No one really knows why some events also are vaguely recounted and others are forgotten all together while still other events are catalogued in detail and never lost. The sit-in that occurred in Old Sem in October of 1968 is one of those events that is fading away into Cornell's vast history. When it happened there was no way to prevent the publicity and reports of students behaving badly. After the fact, it was a much different story. The 1969 yearbook did not document this historic event. This is very different from the way the yearbook had recounted previous Civil Rights protests put on by Cornell students. The march and letter writing campaign in 1962 was praised by faculty and students alike. It was extensively covered in the ’63 yearbook. The unexplainable inconsistency of the yearbooks published so close together raises many questions about why one historical event was more than acceptable, even commendable, while another was allowed to slip through the cracks. The sit-in was by no means forgotten, but instead the details were left to the wayside to perhaps preserve an image, or maybe the school simply looked on it as a dark day that it did not need to rehash. Or maybe the difference that makes one wrong and one right is simply how close to home the trouble is found. The march of ’62 was to protest what someone else was doing wrong, while the sit-in protested something the school itself was failing to accomplish. These are ideas one is left to toy with in the absence of information.
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Website Launched Wednesday, November 22, 2006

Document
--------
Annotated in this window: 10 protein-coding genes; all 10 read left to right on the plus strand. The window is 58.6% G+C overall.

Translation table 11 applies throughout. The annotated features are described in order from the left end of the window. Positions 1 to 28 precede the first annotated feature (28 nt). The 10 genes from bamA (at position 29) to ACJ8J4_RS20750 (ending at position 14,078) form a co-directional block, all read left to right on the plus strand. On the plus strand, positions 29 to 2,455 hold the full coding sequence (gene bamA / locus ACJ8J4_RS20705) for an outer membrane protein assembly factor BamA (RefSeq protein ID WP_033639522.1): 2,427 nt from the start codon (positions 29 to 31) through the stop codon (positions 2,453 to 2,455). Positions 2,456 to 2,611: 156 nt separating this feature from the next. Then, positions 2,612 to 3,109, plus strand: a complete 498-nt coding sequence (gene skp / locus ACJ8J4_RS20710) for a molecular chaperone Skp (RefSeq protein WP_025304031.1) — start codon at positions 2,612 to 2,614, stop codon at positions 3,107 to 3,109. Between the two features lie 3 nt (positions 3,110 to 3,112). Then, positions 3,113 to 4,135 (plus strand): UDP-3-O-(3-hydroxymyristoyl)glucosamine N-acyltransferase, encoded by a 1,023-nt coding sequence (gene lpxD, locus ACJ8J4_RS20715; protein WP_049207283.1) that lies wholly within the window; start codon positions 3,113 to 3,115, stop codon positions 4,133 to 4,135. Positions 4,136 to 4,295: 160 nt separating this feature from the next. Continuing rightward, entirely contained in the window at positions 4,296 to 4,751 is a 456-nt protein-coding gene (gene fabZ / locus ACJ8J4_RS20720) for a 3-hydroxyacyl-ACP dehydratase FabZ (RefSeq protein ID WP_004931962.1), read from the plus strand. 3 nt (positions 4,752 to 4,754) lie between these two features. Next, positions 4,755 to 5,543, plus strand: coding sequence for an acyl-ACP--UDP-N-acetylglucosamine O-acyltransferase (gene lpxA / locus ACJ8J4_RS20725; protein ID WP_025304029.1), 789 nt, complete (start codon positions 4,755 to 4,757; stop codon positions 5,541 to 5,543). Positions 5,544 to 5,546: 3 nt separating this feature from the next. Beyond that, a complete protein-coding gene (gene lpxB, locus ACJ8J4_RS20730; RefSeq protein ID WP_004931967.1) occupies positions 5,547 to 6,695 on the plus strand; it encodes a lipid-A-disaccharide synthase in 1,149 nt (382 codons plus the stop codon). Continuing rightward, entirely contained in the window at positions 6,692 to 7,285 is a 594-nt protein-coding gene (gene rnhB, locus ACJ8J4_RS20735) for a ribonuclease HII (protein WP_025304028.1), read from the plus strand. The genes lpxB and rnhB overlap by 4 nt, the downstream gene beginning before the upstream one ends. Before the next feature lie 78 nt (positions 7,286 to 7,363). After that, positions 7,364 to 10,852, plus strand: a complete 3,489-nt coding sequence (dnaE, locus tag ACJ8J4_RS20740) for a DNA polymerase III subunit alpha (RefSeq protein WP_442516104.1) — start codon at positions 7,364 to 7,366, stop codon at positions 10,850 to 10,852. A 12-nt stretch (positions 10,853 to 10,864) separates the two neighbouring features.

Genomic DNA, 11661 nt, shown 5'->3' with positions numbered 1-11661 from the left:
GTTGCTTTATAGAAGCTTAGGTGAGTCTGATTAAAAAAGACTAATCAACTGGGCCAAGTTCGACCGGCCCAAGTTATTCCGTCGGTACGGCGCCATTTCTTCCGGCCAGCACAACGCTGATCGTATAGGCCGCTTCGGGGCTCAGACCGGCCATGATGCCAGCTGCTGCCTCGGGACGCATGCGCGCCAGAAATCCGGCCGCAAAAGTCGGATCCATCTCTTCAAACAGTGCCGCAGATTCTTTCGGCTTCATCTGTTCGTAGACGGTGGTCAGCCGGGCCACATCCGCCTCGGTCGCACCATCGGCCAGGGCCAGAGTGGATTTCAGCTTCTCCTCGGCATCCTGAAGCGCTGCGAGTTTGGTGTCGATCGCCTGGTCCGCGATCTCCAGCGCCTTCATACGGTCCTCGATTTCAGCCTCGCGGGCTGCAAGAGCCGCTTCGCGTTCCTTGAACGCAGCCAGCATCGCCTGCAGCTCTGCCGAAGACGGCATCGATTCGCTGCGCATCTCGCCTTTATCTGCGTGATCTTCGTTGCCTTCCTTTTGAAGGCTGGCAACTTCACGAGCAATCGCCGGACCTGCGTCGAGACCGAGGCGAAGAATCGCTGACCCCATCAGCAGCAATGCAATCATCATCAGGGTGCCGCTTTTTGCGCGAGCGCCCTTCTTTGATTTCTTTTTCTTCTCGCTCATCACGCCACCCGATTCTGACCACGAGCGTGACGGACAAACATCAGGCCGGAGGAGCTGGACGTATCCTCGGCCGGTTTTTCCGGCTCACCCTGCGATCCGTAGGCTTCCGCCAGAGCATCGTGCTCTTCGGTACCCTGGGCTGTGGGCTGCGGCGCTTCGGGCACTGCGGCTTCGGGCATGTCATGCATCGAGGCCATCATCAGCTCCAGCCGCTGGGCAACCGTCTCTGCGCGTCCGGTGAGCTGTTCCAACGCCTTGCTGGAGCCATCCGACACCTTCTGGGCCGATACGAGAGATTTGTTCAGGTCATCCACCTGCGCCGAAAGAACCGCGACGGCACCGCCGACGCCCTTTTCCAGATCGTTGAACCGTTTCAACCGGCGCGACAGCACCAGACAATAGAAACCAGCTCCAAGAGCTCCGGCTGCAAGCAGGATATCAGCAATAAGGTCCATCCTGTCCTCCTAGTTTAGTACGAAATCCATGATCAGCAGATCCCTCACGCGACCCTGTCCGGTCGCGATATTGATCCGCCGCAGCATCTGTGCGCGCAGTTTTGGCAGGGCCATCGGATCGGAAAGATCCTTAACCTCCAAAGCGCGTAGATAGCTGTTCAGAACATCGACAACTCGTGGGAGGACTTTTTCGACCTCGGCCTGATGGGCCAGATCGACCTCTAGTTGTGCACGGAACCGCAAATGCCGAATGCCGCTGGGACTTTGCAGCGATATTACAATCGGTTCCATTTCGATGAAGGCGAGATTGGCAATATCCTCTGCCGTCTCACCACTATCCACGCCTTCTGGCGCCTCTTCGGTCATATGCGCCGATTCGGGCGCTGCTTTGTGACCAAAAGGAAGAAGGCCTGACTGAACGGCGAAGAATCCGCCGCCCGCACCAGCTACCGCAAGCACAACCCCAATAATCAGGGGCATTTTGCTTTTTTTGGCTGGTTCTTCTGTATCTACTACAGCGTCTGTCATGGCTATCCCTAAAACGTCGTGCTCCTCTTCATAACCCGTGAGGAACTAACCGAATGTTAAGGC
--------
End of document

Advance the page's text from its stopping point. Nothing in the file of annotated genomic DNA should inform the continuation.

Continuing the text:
Created by Chris Petersen, Colleen Smith, and Lindsay Wieland
With special thanks to Susan Kuecker and the African American Historical Museum and Cultural Center of Iowa
Photos courtesy of Wikipedia and the Cornell College Website. Information courtesy of the Cornell College archives and Encyclopedia Britannica
History tends to favor the storyteller. Cases of slavery and slaveholding are typically associated with the South; a fact which owes its prevalence to the North having been the victor of the Civil War, and thus the right to be the main narrator of that particular tale. The fact that plantations dependent upon slave labor existed in a number of Union states thereby fades from memory and history. In other cases, we simply judge events as not worthy of our remembrance. These forgettable moments are usually mundane or insignificant events of the sort that happen every day, or are at least of no real consequence. It may have been for one of these reasons that Cornell’s first African American student is remembered only by these words: "His name is Johnson...he was a slave six years ago," though it may also be because he was not the first African American graduate of the college.